The first rugby union match on UAE soil between two of England's leading clubs went emphatically in favour of Harlequins as they easily disposed of Wasps 38-13 in their LV Cup match.
Harlequins win historic rugby match at Emirates Palace
ABU DHABI // What was expected to be a tight battle on UAE soil between two of England’s strongest rugby union clubs went emphatically in favour of Harlequins last night as they hammered their London rivals Wasps 38-13 at the specially-created venue at Emirates Palace hotel.
A dominant first-half performance set up the runaway victory for the Quins, and Conor O’Shea, their director of rugby, praised the way they achieved an eighth successive victory in all competitions.
“It was a special occasion and we rose to it well, especially in the first half, a contented O’Shea said. “I was a little disappointed with our second-half display because I wanted us to be more ruthless but overall I have to be satisfied.
“Our squad is a bit stretched here. We are competing strongly in three competitions and if we continue to perform like we did at times here we will be fine.”
The Anglo-Welsh LV Cup tie was effectively settled just before half time when Will Skinner, the Quins captain, refused to let Nick Evans kick for goal from an inviting penalty opportunity 25 metres out and instead instructed the New Zealand fly-half to go for the corner.
From the ensuing line-out the Quins forwards bunched around Ceri Jones, the prop, and surged with him over the line for the “visitors” third try of that opening period. Evans eventually got that chance to aim for the posts and duly landed his third conversion to give Quins a healthy 24-8 interval advantage, Evans having also kicked a penalty goal.
A fourth Quins try early in the second half, the second by scrum-half Karl Dickson, Evans again converting, ended any lingering doubts of an eighth consecutive victory for O’Shea’s men.
Quins had required only seven minutes to score the opening try at the new venue in the grounds of one of the world’s most famous hotels. Dickson noticed a small gap and the base of a scrum and scampered through it to make the first of Evans’s conversions a formality.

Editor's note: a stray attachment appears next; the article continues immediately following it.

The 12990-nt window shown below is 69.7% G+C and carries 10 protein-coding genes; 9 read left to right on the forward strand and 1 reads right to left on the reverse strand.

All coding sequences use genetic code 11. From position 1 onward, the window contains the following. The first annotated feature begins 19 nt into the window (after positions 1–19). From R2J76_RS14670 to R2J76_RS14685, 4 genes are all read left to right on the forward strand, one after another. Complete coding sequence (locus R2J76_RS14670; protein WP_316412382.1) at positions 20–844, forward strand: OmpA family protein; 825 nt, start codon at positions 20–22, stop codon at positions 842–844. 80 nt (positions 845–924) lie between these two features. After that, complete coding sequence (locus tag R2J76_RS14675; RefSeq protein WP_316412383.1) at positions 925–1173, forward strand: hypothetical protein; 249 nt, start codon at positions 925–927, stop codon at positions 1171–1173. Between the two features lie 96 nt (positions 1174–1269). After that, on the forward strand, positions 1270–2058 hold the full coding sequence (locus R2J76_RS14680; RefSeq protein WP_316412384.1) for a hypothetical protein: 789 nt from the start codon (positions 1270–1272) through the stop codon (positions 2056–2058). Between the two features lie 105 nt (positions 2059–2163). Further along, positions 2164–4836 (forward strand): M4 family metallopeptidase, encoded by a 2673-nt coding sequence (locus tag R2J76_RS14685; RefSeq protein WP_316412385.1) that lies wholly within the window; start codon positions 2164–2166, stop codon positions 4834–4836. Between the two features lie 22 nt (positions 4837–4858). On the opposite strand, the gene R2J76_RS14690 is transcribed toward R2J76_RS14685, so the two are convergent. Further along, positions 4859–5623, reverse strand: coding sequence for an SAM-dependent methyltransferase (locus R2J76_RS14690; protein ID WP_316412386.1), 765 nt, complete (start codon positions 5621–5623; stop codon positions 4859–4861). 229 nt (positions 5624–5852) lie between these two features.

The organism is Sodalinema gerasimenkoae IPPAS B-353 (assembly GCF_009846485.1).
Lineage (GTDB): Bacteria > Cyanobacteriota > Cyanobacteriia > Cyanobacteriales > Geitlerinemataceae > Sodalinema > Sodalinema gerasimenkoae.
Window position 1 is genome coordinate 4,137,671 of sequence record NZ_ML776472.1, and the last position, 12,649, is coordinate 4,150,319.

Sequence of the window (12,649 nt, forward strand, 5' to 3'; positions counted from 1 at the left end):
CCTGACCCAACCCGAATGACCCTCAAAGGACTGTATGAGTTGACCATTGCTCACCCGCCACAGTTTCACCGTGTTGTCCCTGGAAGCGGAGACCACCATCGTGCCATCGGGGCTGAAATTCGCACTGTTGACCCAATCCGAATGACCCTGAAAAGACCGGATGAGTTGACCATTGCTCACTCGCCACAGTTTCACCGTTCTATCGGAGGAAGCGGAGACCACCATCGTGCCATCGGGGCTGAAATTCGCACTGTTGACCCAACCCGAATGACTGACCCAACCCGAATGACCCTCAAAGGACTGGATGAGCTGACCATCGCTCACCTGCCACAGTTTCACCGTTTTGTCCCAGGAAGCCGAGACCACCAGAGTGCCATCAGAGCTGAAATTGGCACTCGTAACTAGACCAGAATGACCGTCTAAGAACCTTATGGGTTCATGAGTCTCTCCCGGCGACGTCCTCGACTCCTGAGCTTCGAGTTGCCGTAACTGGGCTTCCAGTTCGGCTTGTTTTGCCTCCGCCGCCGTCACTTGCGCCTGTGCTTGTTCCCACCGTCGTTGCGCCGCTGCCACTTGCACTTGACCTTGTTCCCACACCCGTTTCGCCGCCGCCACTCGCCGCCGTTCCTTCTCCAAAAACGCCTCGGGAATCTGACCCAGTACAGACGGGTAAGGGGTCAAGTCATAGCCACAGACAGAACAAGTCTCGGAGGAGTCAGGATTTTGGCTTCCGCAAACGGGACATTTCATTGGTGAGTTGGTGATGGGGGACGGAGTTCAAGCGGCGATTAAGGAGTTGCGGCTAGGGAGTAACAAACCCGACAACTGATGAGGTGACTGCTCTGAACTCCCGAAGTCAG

The second Quins try came midway through a disrupted half following an eight-minute stoppage for a serious injury to their prop-forward Mark Lambert, who was eventually carried from the pitch on a stretcher.
“He’s had a scan on what was a heavy blow to the had but he seems to be fine now,” O’Shea afterwards said.
George Lowe took a crash ball 15 metres out and carried two would-be tacklers over with him to give Evans another simple conversion.
Wasps at least had the satisfaction of scoring the first points in this historic game – the first competitive British fixture to be staged overseas – and those came in the opening minute following a Quins infringement at a scrum.
Mark Atkinson landed that penalty, but was deprived of another following uncertainty by the touch judges. Television replays showed that the ball would probably have hit an upright had the posts been as high as they are at corresponding grounds in the United Kingdom.
Tom Varndell, the former England winger, ensured that Wasps did not fall too far behind in those Quins-dominated opening 40 minutes. Varndell profited from a burst to within a metre of the opposing line by Charlie Beech, the prop.
That effort was swiftly cancelled out by Quins as Sam Smith followed up a kick through by Rory Clegg to snatch an opportunist fifth try for Quins to ensure a bonus point victory, Clegg adding the goal.
Wasps had to wait until 10 minutes from the end for their second consolation try, substitute Joe Launchbury getting the benefit of a judgment of the Television Match Official, who had earlier ruled against Wasps when Christian Wade, another of their substitutes, went over in the other corner.
Maurie Fa’asavalu’s marauding performance as a Quins flanker won him the man of the match honours and he reflected: “There were a lot of positives from this win and that can only be good for us in terms of what lies ahead.”